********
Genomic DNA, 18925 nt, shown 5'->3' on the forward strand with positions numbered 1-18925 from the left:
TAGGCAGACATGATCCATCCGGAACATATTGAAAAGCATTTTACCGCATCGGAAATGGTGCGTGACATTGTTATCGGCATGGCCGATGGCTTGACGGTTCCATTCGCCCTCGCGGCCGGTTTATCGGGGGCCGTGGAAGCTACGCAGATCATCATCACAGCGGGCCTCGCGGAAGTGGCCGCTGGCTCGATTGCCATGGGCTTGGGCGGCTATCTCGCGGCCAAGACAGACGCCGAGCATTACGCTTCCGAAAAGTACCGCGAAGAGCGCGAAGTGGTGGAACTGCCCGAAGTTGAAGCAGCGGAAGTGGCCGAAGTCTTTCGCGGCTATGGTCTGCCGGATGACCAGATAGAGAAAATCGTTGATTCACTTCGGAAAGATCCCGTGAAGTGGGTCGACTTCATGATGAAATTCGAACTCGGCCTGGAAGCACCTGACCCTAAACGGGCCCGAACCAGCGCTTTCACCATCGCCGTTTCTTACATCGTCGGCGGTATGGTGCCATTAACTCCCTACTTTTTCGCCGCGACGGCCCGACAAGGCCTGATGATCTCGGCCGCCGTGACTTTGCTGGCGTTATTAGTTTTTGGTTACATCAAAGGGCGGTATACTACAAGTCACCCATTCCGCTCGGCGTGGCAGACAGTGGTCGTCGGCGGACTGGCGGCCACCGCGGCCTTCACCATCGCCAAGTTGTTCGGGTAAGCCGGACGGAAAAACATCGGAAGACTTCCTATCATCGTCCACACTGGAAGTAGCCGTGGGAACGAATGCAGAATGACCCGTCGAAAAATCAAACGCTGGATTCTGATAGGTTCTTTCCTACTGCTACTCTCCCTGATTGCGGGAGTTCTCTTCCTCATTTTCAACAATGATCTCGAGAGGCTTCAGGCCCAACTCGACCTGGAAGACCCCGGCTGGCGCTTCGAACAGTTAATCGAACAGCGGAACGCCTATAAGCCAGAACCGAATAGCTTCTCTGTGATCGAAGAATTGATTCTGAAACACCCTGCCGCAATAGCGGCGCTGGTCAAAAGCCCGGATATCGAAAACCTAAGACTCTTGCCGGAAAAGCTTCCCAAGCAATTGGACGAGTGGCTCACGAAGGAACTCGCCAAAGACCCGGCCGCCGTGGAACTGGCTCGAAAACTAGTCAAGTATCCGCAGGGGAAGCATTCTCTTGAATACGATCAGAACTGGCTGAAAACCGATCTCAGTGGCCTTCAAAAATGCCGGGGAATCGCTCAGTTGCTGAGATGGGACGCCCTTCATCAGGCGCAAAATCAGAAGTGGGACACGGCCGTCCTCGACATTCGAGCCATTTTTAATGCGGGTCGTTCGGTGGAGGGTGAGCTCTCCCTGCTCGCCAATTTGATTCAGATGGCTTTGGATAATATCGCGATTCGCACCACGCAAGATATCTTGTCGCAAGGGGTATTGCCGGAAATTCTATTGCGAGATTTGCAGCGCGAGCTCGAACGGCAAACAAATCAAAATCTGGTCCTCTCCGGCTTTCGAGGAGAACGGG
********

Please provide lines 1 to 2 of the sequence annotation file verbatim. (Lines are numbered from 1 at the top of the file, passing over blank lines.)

Genomic DNA, 18925 nt, shown 5'->3' on the forward strand with positions numbered 1-18925 from the left:
TAGGCAGACATGATCCATCCGGAACATATTGAAAAGCATTTTACCGCATCGGAAATGGTGCGTGACATTGTTATCGGCATGGCCGATGGCTTGACGGTTCCATTCGCCCTCGCGGCCGGTTTATCGGGGGCCGTGGAAGCTACGCAGATCATCATCACAGCGGGCCTCGCGGAAGTGGCCGCTGGCTCGATTGCCATGGGCTTGGGCGGCTATCTCGCGGCCAAGACAGACGCCGAGCATTACGCTTCCGAAAAGTACCGCGAAGAGCGCGAAGTGGTGGAACTGCCCGAAGTTGAAGCAGCGGAAGTGGCCGAAGTCTTTCGCGGCTATGGTCTGCCGGATGACCAGATAGAGAAAATCGTTGATTCACTTCGGAAAGATCCCGTGAAGTGGGTCGACTTCATGATGAAATTCGAACTCGGCCTGGAAGCACCTGACCCTAAACGGGCCCGAACCAGCGCTTTCACCATCGCCGTTTCTTACATCGTCGGCGGTATGGTGCCATTAACTCCCTACTTTTTCGCCGCGACGGCCCGACAAGGCCTGATGATCTCGGCCGCCGTGACTTTGCTGGCGTTATTAGTTTTTGGTTACATCAAAGGGCGGTATACTACAAGTCACCCATTCCGCTCGGCGTGGCAGACAGTGGTCGTCGGCGGACTGGCGGCCACCGCGGCCTTCACCATCGCCAAGTTGTTCGGGTAAGCCGGACGGAAAAACATCGGAAGACTTCCTATCATCGTCCACACTGGAAGTAGCCGTGGGAACGAATGCAGAATGACCCGTCGAAAAATCAAACGCTGGATTCTGATAGGTTCTTTCCTACTGCTACTCTCCCTGATTGCGGGAGTTCTCTTCCTCATTTTCAACAATGATCTCGAGAGGCTTCAGGCCCAACTCGACCTGGAAGACCCCGGCTGGCGCTTCGAACAGTTAATCGAACAGCGGAACGCCTATAAGCCAGAACCGAATAGCTTCTCTGTGATCGAAGAATTGATTCTGAAACACCCTGCCGCAATAGCGGCGCTGGTCAAAAGCCCGGATATCGAAAACCTAAGACTCTTGCCGGAAAAGCTTCCCAAGCAATTGGACGAGTGGCTCACGAAGGAACTCGCCAAAGACCCGGCCGCCGTGGAACTGGCTCGAAAACTAGTCAAGTATCCGCAGGGGAAGCATTCTCTTGAATACGATCAGAACTGGCTGAAAACCGATCTCAGTGGCCTTCAAAAATGCCGGGGAATCGCTCAGTTGCTGAGATGGGACGCCCTTCATCAGGCGCAAAATCAGAAGTGGGACACGGCCGTCCTCGACATTCGAGCCATTTTTAATGCGGGTCGTTCGGTGGAGGGTGAGCTCTCCCTGCTCGCCAATTTGATTCAGATGGCTTTGGATAATATCGCGATTCGCACCACGCAAGATATCTTGTCGCAAGGGGTATTGCCGGAAATTCTATTGCGAGATTTGCAGCGCGAGCTCGAACGGCAAACAAATCAAAATCTGGTCCTCTCCGGCTTTCGAGGAGAACGGG